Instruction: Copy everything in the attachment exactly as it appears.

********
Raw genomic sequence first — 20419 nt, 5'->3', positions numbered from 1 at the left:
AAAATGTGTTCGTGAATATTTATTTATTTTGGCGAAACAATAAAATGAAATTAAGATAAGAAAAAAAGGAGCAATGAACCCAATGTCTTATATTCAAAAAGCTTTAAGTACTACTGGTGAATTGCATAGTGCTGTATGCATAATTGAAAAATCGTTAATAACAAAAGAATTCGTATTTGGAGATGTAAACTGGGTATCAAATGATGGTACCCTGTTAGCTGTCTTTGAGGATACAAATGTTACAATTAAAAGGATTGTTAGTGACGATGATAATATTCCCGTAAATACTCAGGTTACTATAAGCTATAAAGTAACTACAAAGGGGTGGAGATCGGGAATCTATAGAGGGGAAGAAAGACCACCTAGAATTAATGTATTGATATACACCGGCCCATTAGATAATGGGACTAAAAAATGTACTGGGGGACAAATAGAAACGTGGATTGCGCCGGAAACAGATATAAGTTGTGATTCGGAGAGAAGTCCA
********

Raw genomic sequence first — 20419 nt, 5'->3', positions numbered from 1 at the left:
AAAATGTGTTCGTGAATATTTATTTATTTTGGCGAAACAATAAAATGAAATTAAGATAAGAAAAAAAGGAGCAATGAACCCAATGTCTTATATTCAAAAAGCTTTAAGTACTACTGGTGAATTGCATAGTGCTGTATGCATAATTGAAAAATCGTTAATAACAAAAGAATTCGTATTTGGAGATGTAAACTGGGTATCAAATGATGGTACCCTGTTAGCTGTCTTTGAGGATACAAATGTTACAATTAAAAGGATTGTTAGTGACGATGATAATATTCCCGTAAATACTCAGGTTACTATAAGCTATAAAGTAACTACAAAGGGGTGGAGATCGGGAATCTATAGAGGGGAAGAAAGACCACCTAGAATTAATGTATTGATATACACCGGCCCATTAGATAATGGGACTAAAAAATGTACTGGGGGACAAATAGAAACGTGGATTGCGCCGGAAACAGATATAAGTTGTGATTCGGAGAGAAGTCCA